CISA: Big Brother Still Wants to Watch You
Have you been watching your back?
Our column for The Clyde Fitch Report in 2013 brought you the headline “Senate Scraps CISPA…But Watch Your Back”. CISPA was the Cyber Intelligence Sharing and Protection Act, the Internet-control bill which neocons in Congress tried to pass after earlier efforts failed to approve CISPA’s iron-fist brothers SOPA and PIPA.
Now in August 2015 we’re confronted with their fourth censoring-surveillance brother: CISA, which stands for the Cybersecurity Information Sharing Act. Congress is trying to fast-track it through to approval before going for vacation at the end of this week. The bill would allow private corporations and the federal government to share information about possible cyber threats — including private information about citizens obtained without a warrant.
CISA is opposed by some major defenders of American civil liberties, i.e. your rights under the Constitution to life, liberty and the pursuit of happiness without being constantly surveilled by Big Brother. They include the American Civil Liberties Union (ACLU), Electronic Frontier Foundation (EFF), and Center for Democracy and Technology.
But, strange as this seems, CISA even has found an opponent in the surveilling federal agency that is supposed to administer it: the Department of Homeland Security (DHS). We say this is strange because we reported for CFR in May 2012 how DHS was hoping to control the Internet. We said then:
With the blessing of Barack Obama, the federal Department of Homeland Security (DHS) is planning to eventually take control of the Internet, according to a DHS counsel. Such a move by government logically would end citizens’ Constitutional right to freedom of expression, including limiting them to sharing only government-approved information.
Now, two years later, DHS doesn’t seem to care more about the Constitution regarding CISA, but fears it will have to share control with other agencies under the new proposed surveillance law. The information site vice.com reported Aug. 4:
Minnesota senator Al Franken asked the DHS to weigh in on the bill in early July. DHS Deputy Secretary Alejandro Mayorkas replied with a letter on Monday outlining the organization’s concerns, saying the bill as written would “sweep away important privacy protections.”
Why is the DHS suddenly so vocally pro-privacy? For one, it doesn’t want cyber threat information shared with other agencies. It said in the letter the bill’s authorization of sharing cyberthreat data would ”undermine the policy goals that were thoughtfully constructed to maximize privacy and accuracy of information.”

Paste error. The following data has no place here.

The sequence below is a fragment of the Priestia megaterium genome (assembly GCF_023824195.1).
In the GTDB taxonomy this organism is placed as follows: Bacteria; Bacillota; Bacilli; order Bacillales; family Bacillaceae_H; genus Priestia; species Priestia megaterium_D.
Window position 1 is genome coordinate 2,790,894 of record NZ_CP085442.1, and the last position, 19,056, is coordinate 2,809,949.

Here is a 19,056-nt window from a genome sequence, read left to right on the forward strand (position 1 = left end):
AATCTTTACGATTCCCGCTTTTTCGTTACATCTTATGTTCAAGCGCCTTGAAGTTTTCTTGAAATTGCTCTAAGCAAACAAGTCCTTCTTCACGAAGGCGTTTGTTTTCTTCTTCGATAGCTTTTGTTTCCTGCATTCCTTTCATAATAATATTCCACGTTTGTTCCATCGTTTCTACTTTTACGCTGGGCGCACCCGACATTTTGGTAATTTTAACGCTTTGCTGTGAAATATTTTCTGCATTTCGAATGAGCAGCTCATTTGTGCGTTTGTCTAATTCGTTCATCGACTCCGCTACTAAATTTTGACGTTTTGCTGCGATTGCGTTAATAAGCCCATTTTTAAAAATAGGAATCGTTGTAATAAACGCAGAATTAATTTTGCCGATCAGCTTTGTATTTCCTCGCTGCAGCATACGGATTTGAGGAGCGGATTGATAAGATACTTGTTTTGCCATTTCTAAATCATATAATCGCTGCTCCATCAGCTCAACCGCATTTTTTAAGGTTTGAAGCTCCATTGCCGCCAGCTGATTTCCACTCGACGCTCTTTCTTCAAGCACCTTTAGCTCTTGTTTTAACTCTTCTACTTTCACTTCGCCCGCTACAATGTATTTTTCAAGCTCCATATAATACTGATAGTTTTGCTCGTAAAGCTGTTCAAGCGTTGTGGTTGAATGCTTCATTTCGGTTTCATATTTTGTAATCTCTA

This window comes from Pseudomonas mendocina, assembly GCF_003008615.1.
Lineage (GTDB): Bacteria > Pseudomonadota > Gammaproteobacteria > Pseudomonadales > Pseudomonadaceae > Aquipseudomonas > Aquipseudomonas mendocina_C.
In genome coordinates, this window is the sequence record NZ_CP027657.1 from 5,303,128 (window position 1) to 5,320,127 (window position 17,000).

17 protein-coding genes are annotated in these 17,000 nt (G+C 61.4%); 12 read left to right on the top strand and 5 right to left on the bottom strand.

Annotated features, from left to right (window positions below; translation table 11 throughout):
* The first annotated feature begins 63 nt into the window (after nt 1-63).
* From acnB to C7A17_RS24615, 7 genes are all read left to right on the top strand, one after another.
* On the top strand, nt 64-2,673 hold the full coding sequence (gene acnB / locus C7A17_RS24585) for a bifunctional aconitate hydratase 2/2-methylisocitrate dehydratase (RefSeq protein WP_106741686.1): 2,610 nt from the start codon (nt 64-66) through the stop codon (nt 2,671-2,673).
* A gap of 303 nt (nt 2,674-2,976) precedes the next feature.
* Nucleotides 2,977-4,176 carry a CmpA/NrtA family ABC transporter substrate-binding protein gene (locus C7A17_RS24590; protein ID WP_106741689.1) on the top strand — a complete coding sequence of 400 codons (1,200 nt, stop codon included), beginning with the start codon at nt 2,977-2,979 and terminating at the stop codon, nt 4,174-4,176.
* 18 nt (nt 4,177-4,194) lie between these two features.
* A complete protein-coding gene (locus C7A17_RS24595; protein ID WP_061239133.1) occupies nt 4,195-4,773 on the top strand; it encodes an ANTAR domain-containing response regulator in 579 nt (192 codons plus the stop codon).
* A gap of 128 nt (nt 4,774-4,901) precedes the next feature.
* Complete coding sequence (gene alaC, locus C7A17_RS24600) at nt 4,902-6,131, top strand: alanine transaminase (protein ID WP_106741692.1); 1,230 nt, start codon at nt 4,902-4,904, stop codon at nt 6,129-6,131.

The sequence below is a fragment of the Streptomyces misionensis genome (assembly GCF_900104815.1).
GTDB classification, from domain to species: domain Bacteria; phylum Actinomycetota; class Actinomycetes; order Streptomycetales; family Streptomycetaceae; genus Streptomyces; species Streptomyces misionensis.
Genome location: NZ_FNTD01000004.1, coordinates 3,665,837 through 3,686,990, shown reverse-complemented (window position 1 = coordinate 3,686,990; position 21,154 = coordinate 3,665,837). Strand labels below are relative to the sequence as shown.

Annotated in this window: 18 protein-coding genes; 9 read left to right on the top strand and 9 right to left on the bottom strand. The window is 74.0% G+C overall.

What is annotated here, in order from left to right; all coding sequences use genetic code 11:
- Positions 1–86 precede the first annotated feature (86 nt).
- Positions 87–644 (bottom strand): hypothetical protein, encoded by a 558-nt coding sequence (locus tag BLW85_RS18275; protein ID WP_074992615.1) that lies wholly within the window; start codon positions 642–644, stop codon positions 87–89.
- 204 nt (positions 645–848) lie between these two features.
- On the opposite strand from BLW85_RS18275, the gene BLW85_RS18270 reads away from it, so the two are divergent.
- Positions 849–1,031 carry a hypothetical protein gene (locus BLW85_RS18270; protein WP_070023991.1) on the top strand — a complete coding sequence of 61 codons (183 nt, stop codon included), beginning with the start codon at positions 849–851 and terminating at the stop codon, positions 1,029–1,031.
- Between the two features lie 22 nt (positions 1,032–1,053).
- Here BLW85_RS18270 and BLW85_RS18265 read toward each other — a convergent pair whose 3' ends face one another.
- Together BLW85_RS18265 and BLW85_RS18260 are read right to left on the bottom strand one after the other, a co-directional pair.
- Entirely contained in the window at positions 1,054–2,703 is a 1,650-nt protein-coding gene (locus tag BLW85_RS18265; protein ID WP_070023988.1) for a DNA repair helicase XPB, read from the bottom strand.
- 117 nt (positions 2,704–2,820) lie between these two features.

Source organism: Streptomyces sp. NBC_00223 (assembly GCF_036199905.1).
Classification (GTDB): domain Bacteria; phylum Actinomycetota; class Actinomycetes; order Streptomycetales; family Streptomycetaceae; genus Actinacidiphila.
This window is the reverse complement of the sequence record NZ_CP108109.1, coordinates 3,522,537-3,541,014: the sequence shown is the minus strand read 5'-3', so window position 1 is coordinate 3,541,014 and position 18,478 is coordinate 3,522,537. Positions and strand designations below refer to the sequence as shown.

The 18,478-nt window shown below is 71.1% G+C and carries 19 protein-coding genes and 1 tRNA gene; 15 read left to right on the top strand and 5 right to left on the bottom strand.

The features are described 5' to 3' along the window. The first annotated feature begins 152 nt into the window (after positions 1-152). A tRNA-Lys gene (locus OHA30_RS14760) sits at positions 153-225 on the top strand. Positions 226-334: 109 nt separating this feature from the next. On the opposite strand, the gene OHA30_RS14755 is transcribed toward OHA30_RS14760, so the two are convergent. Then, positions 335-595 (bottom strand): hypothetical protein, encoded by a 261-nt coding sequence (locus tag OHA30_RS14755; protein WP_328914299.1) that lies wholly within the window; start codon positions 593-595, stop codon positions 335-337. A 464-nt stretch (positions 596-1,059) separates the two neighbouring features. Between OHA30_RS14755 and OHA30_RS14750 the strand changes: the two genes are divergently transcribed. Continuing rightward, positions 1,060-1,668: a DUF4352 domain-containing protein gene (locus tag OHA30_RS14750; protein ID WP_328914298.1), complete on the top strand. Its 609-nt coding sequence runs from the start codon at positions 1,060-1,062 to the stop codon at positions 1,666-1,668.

‘This will limit the ability of DHS to connect the dots and proactively recognize emerging risks and help private and public organizations implement effective mitigations to reduce the likelihood of damaging incidents,’ Mayorkas wrote.
As far back as March, the ACLU — the legal organization created to protect citizens’ Constitutional rights — issued a statement whose view of CISA came clear in the headline: “CISA Isn’t About Cybersecurity, It’s About Surveillance”. Written by Rachel Nusbaum, media strategist for the ACLU’s Washington legislative office, the statement noted:
Instead of focusing on ways to make our data (and the devices we store it on) more secure, Washington keeps offering up “cybersecurity” proposals that would poke huge holes in privacy protections and potentially funnel tons of personal information to the government, including the NSA and the military…Unfortunately, by all accounts, CISA is one of those privacy-shredding bills in cybersecurity clothing.
The bill could also pose a particular threat to whistleblowers – who already face, perhaps, the most hostile environment in U.S. history – because it fails to limit what the government can do with the vast amount of data to be shared with it under this proposal. CISA would allow the government to use private information, obtained from companies on a voluntary basis (and so without a warrant) in criminal proceedings – including going after leakers under the Espionage Act.
If you are wondering how giving companies a free pass to share our personal information with the government will make our data more secure, you aren’t alone. We’ve already written about why real cybersecurity doesn’t need to sacrifice our privacy.
EFF, the U.S.-based international nonprofit digital rights group, in late July noted on its website:
CISA is fundamentally flawed because of its broad immunity clauses for companies, vague definitions, and aggressive spying powers. Combined, they make the bill a surveillance bill in disguise. The bill may even make things worse for Internet users in several ways…
…Not only does CISA grant companies more power to obtain “cyber threat indicators” and to disclose that data to the government without a warrant—it requires real time sharing of that information to military and intelligence agencies, including the NSA. In other words, cyber threat indicators shared with any agency would be automatically shared with the NSA—all without requiring companies to strip out personally identifying information.
To make matters worse, CISA grants the government too much discretion in how to use the information for non-cybersecurity purposes. It also contains exemptions to the Freedom of Information Act, which will keep the public in the dark about what information is being collected, shared, or used.
EFF is encouraging opponents of the bill to “Visit the Stop Cyber Spying coalition website where you can email and fax your Senators and tell them to vote no on CISA.”